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Title:Orhan Pamuk's novels and their "afterlife" in English and German translations
Author(s):Turkkan, Sevinc
Director of Research:Hassan, Wail S.
Doctoral Committee Chair(s):Hassan, Wail S.
Doctoral Committee Member(s):Booth, Marilyn; Saul, Mahir; Yildiz, Yasemin
Department / Program:Comparative & World Literature
Discipline:Comparative Literature
Degree Granting Institution:University of Illinois at Urbana-Champaign
Subject(s):Orhan Pamuk
Kara Kitap
Abstract:In this dissertation, I focus on the Turkish Nobel Prize laureate Orhan Pamuk’s novels and on their English and German translations by Güneli Gün, Maureen Freely, and Ingrid Iren. I argue that literary translation is a creative act, the study and critique of which needs to be anchored within a specific historical, geographical, and temporal horizon. I studied the reception of Pamuk’s novels in translation and discovered that book reviewers write about translations as if they were transparent copies of the original works. Literary translation in a largely monolingual public sphere is thus overlooked. I provide a theoretical model for the study and critique of translations as autonomous texts beyond the evaluative notion of “fidelity” to originals. I devise a theoretical framework based on my close textual analyses of the translations. I situate translations within their respective context, read them in relation to particular historical circumstances that gave rise to them, and in relation to secondary material written by translators, ranging from creative writing, other translations, prefaces, introductions, afterwords, glossaries, and interviews. This approach elucidates each translator’s project, position, and intention. The introduction provides literature review and lays out the theoretical framework. Chapter 1 consists of two parts. In part 1, I examine the reception of Orhan Pamuk in Turkey and abroad as revealed in reviews, articles, interviews, and book length manuscripts. In part 2, I read Pamuk’s Kara Kitap (The Black Book), paying close attention to particular images, intertextual and metatextual aspects, and shifts in narrative voice. I choose elements of the novel that are self-referential and language-, context-, and culture-specific. Translation of these elements reveals the translators’ literary and stylistic idiosyncrasies and how each translator recontextualized the text in unique ways. In chapter 2, I focus on the translator Güneli Gün and identify her unique style as a writer. I argue that Gün’s primary purpose as a translator was to bridge Turkish and American literatures and cultures and to introduce Pamuk to the Anglo-American readership in the era before he reached international fame. In chapter 3, I focus on Maureen Freely, who is widely known as Pamuk’s definitive English translator since the Nobel Prize. I analyze her translations, novels, and journalistic writings in order to determine her idiosyncratic style and position as the author of the new translation. I argue that Freely translated the novel in ways that bolster Pamuk’s later image as “the writer of the city of Istanbul.” In chapter 4, I focus on Ingrid Iren, Pamuk’s German translator and read her translation, Das schwarze Buch, in relation to the long history and legacy of translation into German, a context completely different from the previous ones. I argue that Iren performed a significant bridging role between the two languages and cultures through her active recreation of the Turkish narrative into German. The German text is heavily shaped by the translator. In the conclusion, I point to possible avenues for further research. This study fills in an important gap in the scholarship on Orhan Pamuk by illuminating the role of his translators in the formation of his image as a world author.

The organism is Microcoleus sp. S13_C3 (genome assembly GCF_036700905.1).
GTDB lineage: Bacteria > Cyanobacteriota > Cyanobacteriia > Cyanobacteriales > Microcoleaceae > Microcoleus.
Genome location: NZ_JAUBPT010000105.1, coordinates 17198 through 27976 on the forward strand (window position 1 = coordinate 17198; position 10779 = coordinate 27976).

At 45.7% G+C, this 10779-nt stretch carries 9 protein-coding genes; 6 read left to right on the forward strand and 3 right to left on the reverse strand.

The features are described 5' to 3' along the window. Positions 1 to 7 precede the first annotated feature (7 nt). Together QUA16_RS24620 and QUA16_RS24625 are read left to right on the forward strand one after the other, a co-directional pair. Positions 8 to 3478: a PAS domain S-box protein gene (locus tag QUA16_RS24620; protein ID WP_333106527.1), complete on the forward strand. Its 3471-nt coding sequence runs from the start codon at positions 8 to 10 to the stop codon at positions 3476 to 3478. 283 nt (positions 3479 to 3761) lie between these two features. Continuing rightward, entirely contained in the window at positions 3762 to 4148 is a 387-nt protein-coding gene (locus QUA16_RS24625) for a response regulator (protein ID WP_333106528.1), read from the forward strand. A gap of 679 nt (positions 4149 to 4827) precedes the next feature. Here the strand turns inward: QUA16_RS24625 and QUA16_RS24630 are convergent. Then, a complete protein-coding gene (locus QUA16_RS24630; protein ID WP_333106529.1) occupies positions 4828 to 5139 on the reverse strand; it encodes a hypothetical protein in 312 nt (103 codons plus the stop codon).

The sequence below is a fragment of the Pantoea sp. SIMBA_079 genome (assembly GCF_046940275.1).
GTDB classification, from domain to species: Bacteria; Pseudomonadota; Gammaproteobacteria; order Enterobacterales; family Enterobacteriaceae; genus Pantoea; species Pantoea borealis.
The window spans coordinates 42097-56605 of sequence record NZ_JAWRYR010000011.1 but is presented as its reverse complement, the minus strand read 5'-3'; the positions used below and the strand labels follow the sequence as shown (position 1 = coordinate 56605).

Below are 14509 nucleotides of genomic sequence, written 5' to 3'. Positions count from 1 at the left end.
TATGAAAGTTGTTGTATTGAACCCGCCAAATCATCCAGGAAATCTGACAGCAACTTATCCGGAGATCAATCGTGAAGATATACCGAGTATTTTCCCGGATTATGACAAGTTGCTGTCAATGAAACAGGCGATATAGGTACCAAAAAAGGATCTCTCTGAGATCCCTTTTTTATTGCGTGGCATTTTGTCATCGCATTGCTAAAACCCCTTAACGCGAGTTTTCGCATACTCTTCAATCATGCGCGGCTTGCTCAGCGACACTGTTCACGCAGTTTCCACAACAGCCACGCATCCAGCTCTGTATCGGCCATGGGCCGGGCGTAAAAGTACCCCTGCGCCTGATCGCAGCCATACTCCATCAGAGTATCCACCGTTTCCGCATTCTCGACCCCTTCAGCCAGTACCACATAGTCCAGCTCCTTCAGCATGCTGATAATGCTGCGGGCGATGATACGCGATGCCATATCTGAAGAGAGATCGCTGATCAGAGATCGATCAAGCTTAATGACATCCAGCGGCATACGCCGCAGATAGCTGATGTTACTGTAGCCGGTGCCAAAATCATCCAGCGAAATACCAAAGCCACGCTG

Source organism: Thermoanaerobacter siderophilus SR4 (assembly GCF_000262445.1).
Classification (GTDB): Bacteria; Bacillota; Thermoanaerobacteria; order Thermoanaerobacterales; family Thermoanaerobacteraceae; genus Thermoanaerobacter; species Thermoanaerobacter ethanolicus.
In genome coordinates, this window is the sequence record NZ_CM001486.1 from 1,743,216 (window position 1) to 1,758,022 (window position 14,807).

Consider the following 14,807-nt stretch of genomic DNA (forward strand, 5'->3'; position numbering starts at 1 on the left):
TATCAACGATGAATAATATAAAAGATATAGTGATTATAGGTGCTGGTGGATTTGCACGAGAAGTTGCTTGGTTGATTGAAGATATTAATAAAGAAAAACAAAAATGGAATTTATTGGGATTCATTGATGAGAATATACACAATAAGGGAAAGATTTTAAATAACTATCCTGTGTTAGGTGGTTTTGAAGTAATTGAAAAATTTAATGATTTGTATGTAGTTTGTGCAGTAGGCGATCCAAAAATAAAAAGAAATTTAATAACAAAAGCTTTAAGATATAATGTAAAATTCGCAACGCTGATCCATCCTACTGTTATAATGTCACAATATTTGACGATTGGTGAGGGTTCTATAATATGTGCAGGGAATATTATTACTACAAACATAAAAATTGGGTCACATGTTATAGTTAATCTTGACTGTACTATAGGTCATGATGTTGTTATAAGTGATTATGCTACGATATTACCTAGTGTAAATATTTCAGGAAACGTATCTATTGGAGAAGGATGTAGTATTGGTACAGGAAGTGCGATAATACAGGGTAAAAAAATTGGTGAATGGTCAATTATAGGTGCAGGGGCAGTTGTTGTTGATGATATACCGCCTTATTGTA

Issue Date:2012-06-27
Rights Information:Copyright 2012 Sevinc Turkkan
Date Available in IDEALS:2012-06-27
Date Deposited:2012-05

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